Book Image

Modern Web Development with ASP.NET Core 3 - Second Edition

By : Ricardo Peres
Book Image

Modern Web Development with ASP.NET Core 3 - Second Edition

By: Ricardo Peres

Overview of this book

ASP.NET has been the preferred choice of web developers for a long time. With ASP.NET Core 3, Microsoft has made internal changes to the framework along with introducing new additions that will change the way you approach web development. This second edition has been thoroughly updated to help you make the most of the latest features in the framework, right from gRPC and conventions to Blazor, which has a new chapter dedicated to it. You’ll begin with an overview of the essential topics, exploring the Model-View-Controller (MVC) pattern, various platforms, dependencies, and frameworks. Next, you’ll learn how to set up and configure the MVC environment, before delving into advanced routing options. As you advance, you’ll get to grips with controllers and actions to process requests, and later understand how to create HTML inputs for models. Moving on, you'll discover the essential aspects of syntax and processes when working with Razor. You'll also get up to speed with client-side development and explore the testing, logging, scalability, and security aspects of ASP.NET Core. Finally, you'll learn how to deploy ASP.NET Core to several environments, such as Azure, Amazon Web Services (AWS), and Docker. By the end of the book, you’ll be well versed in development in ASP.NET Core and will have a deep understanding of how to interact with the framework and work cross-platform.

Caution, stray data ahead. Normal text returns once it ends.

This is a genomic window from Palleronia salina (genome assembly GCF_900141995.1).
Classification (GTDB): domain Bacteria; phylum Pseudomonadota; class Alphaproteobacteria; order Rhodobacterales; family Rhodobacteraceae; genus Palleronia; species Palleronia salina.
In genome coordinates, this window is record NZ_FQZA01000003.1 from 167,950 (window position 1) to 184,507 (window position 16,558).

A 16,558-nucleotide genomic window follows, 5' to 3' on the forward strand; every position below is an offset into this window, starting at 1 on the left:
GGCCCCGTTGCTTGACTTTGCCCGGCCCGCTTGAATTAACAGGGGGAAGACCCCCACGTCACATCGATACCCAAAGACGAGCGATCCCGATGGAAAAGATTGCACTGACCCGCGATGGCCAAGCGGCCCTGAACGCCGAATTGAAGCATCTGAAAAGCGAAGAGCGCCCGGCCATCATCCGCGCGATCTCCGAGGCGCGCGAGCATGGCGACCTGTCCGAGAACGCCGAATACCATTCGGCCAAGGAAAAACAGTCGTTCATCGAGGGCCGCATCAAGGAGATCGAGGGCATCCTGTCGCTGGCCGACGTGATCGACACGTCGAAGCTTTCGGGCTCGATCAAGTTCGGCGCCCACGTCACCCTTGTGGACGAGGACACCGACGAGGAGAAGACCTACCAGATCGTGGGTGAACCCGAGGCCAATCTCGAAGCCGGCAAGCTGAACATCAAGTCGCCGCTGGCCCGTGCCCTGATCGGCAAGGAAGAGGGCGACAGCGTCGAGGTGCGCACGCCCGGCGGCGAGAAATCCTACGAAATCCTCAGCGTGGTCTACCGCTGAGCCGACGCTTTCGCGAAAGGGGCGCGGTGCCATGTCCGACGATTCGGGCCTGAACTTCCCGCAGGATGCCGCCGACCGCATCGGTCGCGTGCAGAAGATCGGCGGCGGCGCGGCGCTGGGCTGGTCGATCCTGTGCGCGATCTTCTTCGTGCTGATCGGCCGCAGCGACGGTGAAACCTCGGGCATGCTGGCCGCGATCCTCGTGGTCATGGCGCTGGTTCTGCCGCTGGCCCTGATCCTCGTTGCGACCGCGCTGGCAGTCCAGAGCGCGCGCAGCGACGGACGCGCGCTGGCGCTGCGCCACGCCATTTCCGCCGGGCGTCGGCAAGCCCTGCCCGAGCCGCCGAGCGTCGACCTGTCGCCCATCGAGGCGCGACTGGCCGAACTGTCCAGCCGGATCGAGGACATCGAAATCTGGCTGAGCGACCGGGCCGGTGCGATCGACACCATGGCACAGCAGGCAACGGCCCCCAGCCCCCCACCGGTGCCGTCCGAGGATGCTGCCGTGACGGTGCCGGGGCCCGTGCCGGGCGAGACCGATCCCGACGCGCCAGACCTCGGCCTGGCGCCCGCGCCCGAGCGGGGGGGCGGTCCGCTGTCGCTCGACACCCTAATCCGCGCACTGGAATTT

Table of Contents (26 chapters)
1
Section 1: The Fundamentals of ASP.NET Core 3
7
Section 2: Improving Productivity
14
Section 3: Advanced Topics
Appendix A: The dotnet Tool

Logging and diagnostics

As usual, you can obtain a reference to ILogger<T> from the DI framework and use it in your views, like this:

@inject ILogger<MyView> Logger

But there is also another built-in mechanism, the DiagnosticSource class, and property, which is declared in the RazorPage base class. By calling its Write method, you can write custom messages to a diagnostics framework. These messages can be any .NET object, even an anonymous one, and there is no need to worry about its serialization. Have a look at the following code snippet:

@{
DiagnosticSource.Write("MyDiagnostic", new { data = "A diagnostic" });
}

What happens with this diagnostic message is actually somewhat configurable. First, let's add the Microsoft.Extensions.DiagnosticAdapter NuGet package, and then create a custom listener for the events generated for this diagnostic source, like this:

public class DiagnosticListener
{
[DiagnosticName...